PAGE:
New York Times Demonstrates Why Yair Netanyahu Is Justifiably Angry
Adjectives and adverbs as a vehicle used by The New York Times to slip bias into news articles have been a long running theme here. So have double standards by which the Times holds Israel, or Jews, to a different standard than it applies to other countries, religions, or peoples.
Today’s column is two-for-the-price of one — a combination deal, featuring both adjectives and a double standard.
The offense comes in a news article by the Times Jerusalem bureau chief, David Halbfinger, about a report that the Times article says was published “by B’Tselem, an Israeli human rights group.” Leave aside why the Times describes B’Tselem as a “human rights group” rather than as an advocacy group, a description that would be equally accurate. What gets me is the description of B’Tselem as “Israeli,” when actually, as NGO Monitor has meticulously documented, the group is largely funded by foreign donors, including governments of European governments that can’t even keep the Jewish populations safe in their own countries.
I wouldn’t have necessarily noticed this, except that the article about the B’Tselem report appears alongside a Times news article about Prime Minister Netanyahu’s son Yair. That article reports: “The latest controversy seems to have begun on Dec. 10, when Yair Netanyahu appeared in court to testify in a libel case he filed against a social activist who he says wrote false information about him on Facebook, and was heckled by protesters. Later that day, he wrote another provocative post on Facebook, calling all left-wing nonprofits ‘funded by foreign and hostile governments,’ politicians on the left and the liberal media ‘traitors.’”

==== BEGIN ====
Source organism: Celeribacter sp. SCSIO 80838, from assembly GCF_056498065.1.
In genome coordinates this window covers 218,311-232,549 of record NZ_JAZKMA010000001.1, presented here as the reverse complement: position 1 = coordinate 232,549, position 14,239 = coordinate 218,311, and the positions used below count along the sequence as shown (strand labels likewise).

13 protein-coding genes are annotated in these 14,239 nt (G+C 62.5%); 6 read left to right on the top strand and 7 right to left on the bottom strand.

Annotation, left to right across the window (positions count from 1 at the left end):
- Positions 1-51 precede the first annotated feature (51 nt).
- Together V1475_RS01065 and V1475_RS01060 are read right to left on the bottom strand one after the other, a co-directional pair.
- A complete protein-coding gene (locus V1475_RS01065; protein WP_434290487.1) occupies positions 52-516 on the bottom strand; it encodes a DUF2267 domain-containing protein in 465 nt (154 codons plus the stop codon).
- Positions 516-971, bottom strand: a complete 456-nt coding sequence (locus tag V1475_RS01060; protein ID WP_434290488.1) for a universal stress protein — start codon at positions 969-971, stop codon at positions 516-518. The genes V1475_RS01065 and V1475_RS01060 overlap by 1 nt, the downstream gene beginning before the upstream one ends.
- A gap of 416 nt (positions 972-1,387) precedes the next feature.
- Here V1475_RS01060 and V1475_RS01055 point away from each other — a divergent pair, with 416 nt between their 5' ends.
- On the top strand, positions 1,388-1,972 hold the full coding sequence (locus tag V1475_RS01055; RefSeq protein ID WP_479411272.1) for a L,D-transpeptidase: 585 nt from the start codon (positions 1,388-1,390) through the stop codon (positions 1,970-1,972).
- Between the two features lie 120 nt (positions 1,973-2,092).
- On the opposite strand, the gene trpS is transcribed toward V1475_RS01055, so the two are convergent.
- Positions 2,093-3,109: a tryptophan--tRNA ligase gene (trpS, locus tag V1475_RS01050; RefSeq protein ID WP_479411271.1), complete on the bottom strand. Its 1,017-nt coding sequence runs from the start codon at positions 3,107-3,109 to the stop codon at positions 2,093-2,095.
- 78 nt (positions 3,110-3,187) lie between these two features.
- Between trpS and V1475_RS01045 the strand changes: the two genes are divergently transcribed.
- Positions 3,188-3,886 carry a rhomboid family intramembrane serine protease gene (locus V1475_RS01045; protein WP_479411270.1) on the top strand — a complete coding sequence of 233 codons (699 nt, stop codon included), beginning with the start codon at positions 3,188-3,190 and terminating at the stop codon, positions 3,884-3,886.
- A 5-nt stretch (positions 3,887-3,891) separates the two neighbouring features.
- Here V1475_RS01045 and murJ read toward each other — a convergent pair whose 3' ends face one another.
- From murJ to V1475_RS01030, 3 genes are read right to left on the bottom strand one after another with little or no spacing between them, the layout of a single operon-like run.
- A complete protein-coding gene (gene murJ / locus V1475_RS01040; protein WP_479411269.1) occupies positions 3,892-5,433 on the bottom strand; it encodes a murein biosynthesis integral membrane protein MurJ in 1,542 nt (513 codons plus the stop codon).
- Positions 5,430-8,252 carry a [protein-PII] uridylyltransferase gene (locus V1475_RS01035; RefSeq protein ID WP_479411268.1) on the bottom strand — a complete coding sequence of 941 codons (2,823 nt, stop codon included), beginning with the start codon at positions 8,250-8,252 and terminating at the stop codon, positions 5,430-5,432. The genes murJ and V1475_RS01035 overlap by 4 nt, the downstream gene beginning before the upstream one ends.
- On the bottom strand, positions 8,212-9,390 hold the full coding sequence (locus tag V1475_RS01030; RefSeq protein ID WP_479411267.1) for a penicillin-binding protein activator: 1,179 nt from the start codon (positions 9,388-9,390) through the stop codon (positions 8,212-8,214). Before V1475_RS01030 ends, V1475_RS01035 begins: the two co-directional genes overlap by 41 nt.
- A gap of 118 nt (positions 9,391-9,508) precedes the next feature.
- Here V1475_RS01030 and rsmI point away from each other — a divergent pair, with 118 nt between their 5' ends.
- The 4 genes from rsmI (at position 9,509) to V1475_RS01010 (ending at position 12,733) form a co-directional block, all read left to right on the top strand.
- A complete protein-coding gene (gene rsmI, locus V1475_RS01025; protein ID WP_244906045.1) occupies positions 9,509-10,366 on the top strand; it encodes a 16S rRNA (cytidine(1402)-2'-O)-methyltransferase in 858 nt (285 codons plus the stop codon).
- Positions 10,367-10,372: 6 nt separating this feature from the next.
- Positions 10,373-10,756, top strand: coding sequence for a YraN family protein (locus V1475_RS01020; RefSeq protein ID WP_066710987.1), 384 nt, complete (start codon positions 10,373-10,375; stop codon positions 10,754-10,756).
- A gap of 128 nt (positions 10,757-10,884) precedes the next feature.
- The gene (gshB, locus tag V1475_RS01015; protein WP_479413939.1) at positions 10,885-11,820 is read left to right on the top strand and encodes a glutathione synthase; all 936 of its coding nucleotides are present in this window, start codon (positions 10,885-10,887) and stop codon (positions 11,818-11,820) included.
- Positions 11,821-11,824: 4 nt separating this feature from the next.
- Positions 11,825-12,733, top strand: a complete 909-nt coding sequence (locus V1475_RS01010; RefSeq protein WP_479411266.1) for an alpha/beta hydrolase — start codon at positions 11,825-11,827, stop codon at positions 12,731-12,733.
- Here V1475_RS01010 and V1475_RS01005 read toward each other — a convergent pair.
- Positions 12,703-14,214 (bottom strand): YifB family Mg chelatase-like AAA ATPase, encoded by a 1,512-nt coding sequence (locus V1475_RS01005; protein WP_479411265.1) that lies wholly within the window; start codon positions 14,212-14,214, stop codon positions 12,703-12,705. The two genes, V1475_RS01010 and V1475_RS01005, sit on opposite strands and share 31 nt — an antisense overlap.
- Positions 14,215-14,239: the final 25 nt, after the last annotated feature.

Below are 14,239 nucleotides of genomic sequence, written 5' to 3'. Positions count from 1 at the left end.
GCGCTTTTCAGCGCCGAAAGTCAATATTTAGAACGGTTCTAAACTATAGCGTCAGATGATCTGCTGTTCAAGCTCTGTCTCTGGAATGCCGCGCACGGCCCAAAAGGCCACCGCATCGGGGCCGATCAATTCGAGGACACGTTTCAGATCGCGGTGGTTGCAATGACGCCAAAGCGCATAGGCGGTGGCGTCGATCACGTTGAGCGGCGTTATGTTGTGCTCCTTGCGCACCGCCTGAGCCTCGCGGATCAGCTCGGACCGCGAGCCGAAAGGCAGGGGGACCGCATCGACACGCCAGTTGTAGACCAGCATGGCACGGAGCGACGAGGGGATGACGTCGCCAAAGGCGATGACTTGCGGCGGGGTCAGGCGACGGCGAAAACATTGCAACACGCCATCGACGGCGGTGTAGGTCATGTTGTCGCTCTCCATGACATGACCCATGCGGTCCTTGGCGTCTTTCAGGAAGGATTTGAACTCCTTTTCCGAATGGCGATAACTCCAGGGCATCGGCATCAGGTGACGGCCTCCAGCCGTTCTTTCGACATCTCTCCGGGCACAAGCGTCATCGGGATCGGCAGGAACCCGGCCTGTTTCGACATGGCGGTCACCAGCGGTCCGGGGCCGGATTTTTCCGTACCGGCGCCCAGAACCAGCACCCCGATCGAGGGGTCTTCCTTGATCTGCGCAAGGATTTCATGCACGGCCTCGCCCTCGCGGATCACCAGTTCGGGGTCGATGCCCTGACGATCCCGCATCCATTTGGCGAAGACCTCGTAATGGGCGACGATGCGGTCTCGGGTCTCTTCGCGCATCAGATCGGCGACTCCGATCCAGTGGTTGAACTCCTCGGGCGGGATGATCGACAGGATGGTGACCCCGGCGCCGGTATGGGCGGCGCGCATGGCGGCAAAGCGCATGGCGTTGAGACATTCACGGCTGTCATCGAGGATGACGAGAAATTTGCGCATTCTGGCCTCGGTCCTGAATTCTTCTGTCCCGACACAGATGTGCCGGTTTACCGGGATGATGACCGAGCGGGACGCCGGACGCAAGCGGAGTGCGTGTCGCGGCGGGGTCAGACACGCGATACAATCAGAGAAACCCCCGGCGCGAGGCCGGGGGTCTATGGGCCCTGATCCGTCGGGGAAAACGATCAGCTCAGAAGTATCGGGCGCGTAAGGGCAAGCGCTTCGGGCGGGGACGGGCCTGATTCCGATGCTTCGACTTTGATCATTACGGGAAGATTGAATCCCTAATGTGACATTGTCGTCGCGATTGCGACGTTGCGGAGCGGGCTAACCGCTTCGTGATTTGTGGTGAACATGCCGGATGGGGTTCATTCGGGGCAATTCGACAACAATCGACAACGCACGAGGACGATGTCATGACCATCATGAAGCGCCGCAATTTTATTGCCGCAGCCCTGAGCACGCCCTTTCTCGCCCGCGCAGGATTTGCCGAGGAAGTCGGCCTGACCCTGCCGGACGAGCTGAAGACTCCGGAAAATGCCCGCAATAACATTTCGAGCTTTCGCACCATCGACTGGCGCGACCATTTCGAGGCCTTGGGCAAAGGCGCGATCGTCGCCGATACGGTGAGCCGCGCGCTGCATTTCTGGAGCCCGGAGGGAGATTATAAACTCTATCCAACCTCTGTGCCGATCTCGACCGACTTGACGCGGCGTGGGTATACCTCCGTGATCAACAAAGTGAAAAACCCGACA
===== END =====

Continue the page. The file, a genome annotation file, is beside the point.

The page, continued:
Instead of citing this news as an example of how “provocative” and “toxic” and “angry” — there the Times goes again with the adjectives — Yair Netanyahu supposedly is, the Times might have done better to check it out. At least in the case of B’Tselem, it actually is funded by foreign governments, some of which are certainly hostile to Israeli interests as those interests are defined by its elected government.
Which brings us to the double standard. Foreign interference in Israeli politics and policy via funding B’Tselem is deemed by the Times as unworthy of mention in a Times news article except as evidence of how “provocative,” “toxic” and “angry” anyone who mentions it must certainly be. Yet the very same issue of The New York Times that takes this approach to Israeli politics also features, atop page one, the headline “Russian Election Effort Focused on Influencing African-American Vote,” and, at the bottom of page one, a news article reporting, “Two former business associates of Michael T. Flynn, President Trump’s first national security adviser, have been indicted as part of a federal investigation into Turkey’s secret 2016 lobbying campaign to pressure the United States to expel a rival of President Recep Tayyip Erdogan.”
Got that? When Russia or Turkey try to influence American politics, The New York Times considers it a front-page scandal. But when the European Union, France, Sweden, Switzerland, Denmark and the Netherlands try to influence Israeli politics by funding advocacy groups, The New York Times studiously ignores it in reporting on the activity of the advocacy groups, while depicting anyone who does talk about it as “provocative,” “toxic,” and “angry.”
Anger, in this case, may actually be a rational reaction of any reader who is following the Times coverage and our criticism of it.
More of Ira Stoll’s media critique, a regular Algemeiner feature, can be found here.